Friday, July 18, 2008

Getting ready for the show

The upcoming show at Carteret Contemporary Art will be four painters rather than five: Martha Bringhurst, David Connell, Anthony Ulinski, and me. I am honored to be in their company. The opening reception is on Saturday, August 2, from 6 to 8 PM.

Today I finished what I think is a very good piece. No title yet, it's 14" x 16", oil on linen. Something is lost in the photo, but I can't seem to photoshop it into any better fidelity.

Monday, July 14, 2008

A good arm

I was very happy with this arm today. The whole painting is coming along, but once in a while there is some little thing I know I couldn't really improve. The painting is 14" x 16"; this detail is about 4" x 6". It also occurred to me that part of my inspiration for these two "back" paintings was this lovely Eckersberg.

C.W. Eckersberg, Woman Standing in Front of a Mirror (1841)

Monday, July 7, 2008


Today my order from Vasari Paints arrived, in packaging so beautiful I felt like a princess. And all for earths. But earths are what I use. The Capucine Reds, light and deep, are more beautiful-- and promise to be more useful--than I can describe.

Thursday, July 3, 2008


Several of my recent paintings will be included in a group show at Carteret Contemporary Art called "Five Views." It opens on August 2. I'm working hard and waiting anxiously for frames to arrive.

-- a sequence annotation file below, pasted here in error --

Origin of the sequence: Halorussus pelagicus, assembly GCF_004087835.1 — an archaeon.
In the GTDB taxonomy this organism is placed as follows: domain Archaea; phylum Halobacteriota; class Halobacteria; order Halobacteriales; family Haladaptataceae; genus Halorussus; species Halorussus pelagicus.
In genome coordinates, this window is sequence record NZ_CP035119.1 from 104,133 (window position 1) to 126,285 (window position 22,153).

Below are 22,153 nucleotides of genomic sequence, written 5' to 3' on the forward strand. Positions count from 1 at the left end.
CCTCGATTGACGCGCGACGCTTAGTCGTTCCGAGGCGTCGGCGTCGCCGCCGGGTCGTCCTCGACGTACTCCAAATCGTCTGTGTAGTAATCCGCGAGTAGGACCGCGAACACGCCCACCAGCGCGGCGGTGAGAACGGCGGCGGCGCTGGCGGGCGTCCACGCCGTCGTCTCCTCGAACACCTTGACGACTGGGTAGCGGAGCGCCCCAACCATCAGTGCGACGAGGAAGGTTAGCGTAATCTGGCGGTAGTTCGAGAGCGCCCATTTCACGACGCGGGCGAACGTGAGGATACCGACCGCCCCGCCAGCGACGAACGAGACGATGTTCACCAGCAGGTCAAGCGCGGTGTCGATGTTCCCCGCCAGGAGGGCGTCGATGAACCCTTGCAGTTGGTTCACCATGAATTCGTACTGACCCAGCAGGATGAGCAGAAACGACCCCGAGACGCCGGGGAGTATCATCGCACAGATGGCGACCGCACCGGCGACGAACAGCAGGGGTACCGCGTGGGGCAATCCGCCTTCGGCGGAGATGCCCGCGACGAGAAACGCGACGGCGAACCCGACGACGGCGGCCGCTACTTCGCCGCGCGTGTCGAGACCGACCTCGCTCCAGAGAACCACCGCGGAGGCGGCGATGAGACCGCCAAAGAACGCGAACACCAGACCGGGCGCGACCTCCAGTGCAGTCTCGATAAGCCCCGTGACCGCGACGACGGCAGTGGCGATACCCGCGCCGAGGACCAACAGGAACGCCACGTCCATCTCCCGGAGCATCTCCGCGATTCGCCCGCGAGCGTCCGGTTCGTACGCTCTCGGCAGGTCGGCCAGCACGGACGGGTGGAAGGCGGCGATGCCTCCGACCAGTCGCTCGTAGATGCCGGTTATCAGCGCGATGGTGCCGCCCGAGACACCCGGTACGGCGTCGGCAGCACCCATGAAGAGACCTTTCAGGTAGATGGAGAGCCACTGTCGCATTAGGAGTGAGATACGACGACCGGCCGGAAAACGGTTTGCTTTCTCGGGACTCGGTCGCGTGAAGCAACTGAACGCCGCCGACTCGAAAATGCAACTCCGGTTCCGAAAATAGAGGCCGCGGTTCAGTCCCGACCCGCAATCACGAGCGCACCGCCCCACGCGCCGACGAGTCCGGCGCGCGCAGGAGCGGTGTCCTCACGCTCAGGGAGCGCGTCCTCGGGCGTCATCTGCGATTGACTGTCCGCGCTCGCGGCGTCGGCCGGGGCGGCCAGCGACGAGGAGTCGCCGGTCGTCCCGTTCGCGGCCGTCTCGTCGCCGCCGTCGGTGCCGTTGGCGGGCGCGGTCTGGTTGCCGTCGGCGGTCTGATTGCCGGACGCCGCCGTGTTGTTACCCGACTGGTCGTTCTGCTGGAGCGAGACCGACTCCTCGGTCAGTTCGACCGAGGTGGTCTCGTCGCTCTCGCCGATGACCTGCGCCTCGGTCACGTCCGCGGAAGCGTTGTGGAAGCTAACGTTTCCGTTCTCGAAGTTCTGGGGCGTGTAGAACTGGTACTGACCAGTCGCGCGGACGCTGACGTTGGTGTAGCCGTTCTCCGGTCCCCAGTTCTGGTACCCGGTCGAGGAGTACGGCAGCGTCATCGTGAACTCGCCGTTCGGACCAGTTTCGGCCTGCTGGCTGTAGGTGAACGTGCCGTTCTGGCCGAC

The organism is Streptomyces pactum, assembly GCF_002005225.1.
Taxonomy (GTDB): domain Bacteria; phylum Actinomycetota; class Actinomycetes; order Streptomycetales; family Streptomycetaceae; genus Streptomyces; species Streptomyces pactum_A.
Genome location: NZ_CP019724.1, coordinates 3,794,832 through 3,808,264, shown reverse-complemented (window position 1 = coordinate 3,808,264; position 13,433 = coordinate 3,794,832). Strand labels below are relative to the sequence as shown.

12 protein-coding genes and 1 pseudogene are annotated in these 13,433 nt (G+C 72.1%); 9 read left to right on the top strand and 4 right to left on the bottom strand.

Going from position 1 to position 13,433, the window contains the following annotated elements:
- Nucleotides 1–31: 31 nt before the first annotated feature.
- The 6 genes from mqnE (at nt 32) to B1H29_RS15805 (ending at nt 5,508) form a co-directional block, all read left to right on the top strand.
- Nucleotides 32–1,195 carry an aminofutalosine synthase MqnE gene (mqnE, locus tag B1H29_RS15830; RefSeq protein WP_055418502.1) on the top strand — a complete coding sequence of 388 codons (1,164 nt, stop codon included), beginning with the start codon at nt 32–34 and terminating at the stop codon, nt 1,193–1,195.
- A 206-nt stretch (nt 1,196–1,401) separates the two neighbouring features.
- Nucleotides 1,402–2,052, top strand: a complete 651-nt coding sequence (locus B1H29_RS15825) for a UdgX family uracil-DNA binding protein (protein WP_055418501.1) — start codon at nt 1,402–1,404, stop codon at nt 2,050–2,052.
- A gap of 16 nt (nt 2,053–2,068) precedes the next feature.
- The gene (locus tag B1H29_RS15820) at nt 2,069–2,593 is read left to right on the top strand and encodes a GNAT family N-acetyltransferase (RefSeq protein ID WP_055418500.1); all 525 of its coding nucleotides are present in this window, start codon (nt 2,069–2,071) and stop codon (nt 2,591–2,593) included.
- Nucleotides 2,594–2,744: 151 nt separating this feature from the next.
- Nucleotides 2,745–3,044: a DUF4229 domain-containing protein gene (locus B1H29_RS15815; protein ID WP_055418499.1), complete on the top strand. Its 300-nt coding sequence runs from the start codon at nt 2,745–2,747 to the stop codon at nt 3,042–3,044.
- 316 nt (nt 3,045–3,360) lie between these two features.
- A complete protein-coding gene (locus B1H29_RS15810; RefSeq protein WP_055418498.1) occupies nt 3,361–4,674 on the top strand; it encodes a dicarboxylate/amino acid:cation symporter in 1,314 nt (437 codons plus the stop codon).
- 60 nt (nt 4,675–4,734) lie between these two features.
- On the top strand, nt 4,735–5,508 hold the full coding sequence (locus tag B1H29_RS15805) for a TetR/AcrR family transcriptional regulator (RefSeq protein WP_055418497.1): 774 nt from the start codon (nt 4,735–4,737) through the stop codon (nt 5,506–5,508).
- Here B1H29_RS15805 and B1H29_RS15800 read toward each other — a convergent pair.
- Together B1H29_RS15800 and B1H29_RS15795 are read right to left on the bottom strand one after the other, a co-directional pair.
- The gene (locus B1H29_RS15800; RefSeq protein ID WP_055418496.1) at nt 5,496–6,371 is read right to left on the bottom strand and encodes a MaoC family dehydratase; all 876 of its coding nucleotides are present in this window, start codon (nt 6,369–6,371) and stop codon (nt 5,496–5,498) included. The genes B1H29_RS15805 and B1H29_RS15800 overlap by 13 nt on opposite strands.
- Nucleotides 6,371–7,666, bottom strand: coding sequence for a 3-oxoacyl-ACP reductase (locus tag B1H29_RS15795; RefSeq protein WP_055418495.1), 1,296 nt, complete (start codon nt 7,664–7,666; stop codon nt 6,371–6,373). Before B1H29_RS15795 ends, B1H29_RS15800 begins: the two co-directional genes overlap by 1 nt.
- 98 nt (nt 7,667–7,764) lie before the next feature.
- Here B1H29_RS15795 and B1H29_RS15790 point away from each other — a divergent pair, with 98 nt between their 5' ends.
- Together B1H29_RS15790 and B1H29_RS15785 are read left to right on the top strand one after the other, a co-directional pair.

(Edit: I posted at 1 PM and two large boxes appeared on my porch an hour later.)


10/12 Edit:  This is a much better image.

The best image of this painting so far. It's still 16"x18" oil on linen.

Tuesday, July 1, 2008

Studio Tools

I looked down this afternoon and noticed that many of my favorite oil painting tools were lined up on the table. The brush just to the right of the tube of Trans Sepia--a Grumbacher Gainsborough #6 bright--has been a workhorse for me since art school, and it's finally showing its age. I'm getting fond of Escoda Tadami synthetic mongoose brushes (the four gray-handled ones). The brights make a remarkable clean edge or thin line, and the filberts allow calligraphic drawing marks with thin paint as well as being all-round useful. The fattish handles are comfortable and have a nice balance. They are holding up very well so far. The Holbein scraper (top center between the Rublev lead white and the big tube of Michael Harding Cremnitz) gets used every day, sometimes even for a purpose other than clearing out a mistake. That's a rolling pin for chapatis on the right for squeezing tubes and threatening intruders. My pica rule (from a past life) is thin and lightweight for straightening an edge, and its various scales can come in handy to simplify mental arithmetic.